Fifty-four years (it’s a bit shorter than ‘forty thousand generations’, but we’re in the realm of metaphor here) ago Doctor Who fandom was born, and it’s been through many Mistfalls since then. Every generation of fandom has believed it was the descendant of the original Terradonian stock, preserving that unbroken line from those who watched the opening titles of An Unearthly Child right through to the Doctor meeting himself in the Antarctic snow. And every one of them has seen their own version of the Marshmen coming to threaten fandom as we know it. Didn’t these incomers know that they were damaging fandom by having the wrong opinions about which stories were good, by writing fanzines about the show, by drawing their own art, by going to conventions, by writing their own stories, by discussing the show on the internet instead of in zines, by making videos, by posting gifsets on Tumblr instead of discussing it on forums…

Just like Doctor Who is never as good as it used to be (it’s all gone downhill since it stopped being about a policeman on his beat and started focusing on strange police boxes in junkyards…) so Doctor Who fandom is never what it was, and all these new fans coming in are just going to smash up the Starliner we spent so long repairing from when we were the young unruly interlopers from the swamps who were Doing Fandom Wrong. I’ve seen plenty of ‘I’ve been a fan since before the next Doctor was born, and she’s not just a bad choice, the fans who are cheering it on will kill the show’ from people who really should know better who don’t remember that people were criticising them for liking Peter Davison because he was far too young and blond to play the Doctor and Brian Blessed would have been so much better because he’s much more Doctorish, don’t you know?

Ian and Barbara leaving? Abandoning historical stories? Confining the Doctor to Earth? A robot dog? Three companions at once? Forty-five minute episodes? Taking it off the air? Making it in America? Making it in Wales? All these and many many more questionable decisions have killed Doctor Who, many many times over. That original idea about some scientists and their young assistant, possibly accompanied by a mysterious and crotchety old man, has become many many things over the years. The Marshmen have swarmed through the BBC as much as they have through fandom, and they’ve always rebuilt and forgotten that they were the invaders once.

The joy and accidental genius of Doctor Who is that it has no creator, no one lurking behind the scenes to tell us what it must be and what it must not be. It will die in a thousand different ways and be reborn in a thousand and one new varieties in response. None of us are the Deciders of what is and is not Proper Who, we’re all just primeval slime with ideas above its station. We can’t return to IM Foreman’s junkyard, because we have never been there. We can only move on, accept that things will change and know that there are always going to be new generations to follow us, and all of them will be told they’re going to kill what someone else loves. They’re not, they’re just passing on the wonder to those who’ll follow them for all the generations to come.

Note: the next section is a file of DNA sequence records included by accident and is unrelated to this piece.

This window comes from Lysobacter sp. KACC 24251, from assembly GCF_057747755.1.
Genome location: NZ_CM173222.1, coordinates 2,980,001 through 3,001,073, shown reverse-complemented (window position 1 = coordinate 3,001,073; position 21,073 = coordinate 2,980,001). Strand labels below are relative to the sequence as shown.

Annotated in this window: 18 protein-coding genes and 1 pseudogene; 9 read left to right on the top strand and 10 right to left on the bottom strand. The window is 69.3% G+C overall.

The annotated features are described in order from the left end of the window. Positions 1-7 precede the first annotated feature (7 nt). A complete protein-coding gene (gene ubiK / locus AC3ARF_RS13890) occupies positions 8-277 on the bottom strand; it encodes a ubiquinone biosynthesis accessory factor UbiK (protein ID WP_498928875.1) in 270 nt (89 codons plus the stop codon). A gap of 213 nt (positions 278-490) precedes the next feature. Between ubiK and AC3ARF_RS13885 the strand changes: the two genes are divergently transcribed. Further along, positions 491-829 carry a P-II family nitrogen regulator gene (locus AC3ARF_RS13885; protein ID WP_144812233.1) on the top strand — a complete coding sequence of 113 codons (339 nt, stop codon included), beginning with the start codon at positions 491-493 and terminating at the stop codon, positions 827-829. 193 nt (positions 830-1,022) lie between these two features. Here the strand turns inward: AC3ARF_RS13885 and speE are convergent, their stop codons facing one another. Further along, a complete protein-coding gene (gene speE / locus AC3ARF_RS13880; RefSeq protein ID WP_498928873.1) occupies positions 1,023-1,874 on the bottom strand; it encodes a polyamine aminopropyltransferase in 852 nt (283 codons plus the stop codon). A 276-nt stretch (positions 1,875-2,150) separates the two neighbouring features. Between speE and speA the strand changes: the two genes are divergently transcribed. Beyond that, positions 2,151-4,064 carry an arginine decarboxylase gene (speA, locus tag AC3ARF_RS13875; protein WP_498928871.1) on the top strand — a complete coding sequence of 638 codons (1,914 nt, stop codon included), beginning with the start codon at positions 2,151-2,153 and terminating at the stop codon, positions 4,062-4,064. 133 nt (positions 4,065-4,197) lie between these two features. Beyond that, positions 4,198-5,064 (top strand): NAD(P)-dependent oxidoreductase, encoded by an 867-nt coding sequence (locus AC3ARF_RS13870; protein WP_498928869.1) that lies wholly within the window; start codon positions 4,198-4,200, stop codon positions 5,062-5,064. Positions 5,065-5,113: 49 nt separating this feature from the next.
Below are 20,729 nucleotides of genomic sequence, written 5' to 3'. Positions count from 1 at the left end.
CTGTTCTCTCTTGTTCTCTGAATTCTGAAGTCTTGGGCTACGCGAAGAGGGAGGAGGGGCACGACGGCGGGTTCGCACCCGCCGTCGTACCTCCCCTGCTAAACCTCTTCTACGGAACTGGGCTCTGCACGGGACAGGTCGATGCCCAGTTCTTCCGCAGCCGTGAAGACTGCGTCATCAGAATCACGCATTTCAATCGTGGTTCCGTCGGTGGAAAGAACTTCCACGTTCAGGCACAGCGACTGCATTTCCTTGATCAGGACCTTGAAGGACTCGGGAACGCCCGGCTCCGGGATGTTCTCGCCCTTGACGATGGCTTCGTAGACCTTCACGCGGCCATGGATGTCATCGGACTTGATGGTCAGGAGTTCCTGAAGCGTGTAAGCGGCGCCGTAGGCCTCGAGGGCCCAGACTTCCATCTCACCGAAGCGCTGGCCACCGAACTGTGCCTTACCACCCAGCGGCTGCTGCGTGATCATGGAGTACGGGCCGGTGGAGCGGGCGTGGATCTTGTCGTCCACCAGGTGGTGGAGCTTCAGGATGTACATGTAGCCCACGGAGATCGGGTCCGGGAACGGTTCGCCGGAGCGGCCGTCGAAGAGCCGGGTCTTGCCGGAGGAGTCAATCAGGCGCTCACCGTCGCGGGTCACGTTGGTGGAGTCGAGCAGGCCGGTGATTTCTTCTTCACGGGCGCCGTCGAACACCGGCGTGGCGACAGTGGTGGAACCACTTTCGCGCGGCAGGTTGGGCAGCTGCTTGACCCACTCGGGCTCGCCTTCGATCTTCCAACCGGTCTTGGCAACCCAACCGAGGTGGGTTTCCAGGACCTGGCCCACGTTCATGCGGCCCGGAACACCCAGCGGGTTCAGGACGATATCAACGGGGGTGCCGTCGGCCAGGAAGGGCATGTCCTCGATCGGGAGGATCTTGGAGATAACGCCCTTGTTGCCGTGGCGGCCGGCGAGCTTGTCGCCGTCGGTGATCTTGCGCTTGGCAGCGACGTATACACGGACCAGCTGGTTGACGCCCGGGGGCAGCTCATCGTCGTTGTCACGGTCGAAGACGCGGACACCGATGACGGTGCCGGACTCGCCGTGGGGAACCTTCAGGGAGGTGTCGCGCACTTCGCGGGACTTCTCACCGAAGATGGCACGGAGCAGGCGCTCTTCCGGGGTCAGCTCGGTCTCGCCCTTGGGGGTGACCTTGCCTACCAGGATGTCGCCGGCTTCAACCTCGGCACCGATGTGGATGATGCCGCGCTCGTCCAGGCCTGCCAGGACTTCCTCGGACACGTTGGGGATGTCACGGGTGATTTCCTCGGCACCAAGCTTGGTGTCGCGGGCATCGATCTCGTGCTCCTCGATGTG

On the new Doctor

Well, here we go again…
At some point this afternoon, probably around half an hour after the umpire says ‘Game, Set and Match Federer/Cilic’ we’ll find out who the new Doctor is. Whoever they are, they’ll be the fifth new Doctor since the announcement of the series’ return in 2003, and the fourth of them of them to have been the focus of massive fan and press speculation before they were announced (the exception was David Tennant, who was pretty much announced in the same press release that disclosed Christopher Eccleston’s surprise departure).

Things feel different this time as we might be on the cusp of the first female actor being cast as the Doctor. As I write this, Jodie Whittaker is currently the favourite with the bookies (the same position Matt Smith and Peter Capaldi were on the day of their announcement) while she’s also on the cover of the Mail on Sunday as the likely new Doctor (a similar position to the one Bill Nighy was on the day Christopher Eccleston was announced). While she’s not first on my list of women I’d cast as the Doctor – I’m still holding out hope for Tatiana Maslany or Natalie Dormer – i do hope it is her, because she’s a far more interesting choice than any of the men who’ve been suggested this time around, all of whom can be described as Quirky White Blokes.

The problem for me is that all the various male names that are being put forward all reek of looking to the past. In the same way that when the new series was announced people were sure Alan Davies would be the new Doctor – ‘he’s got curly hair, just like Tom Baker!’ – we’re now being treated to a succession of pound shop Tennants and focus group picks of alternate Smiths being seriously proposed for the role, entirely missing the point that those two were complete departures from what has gone before.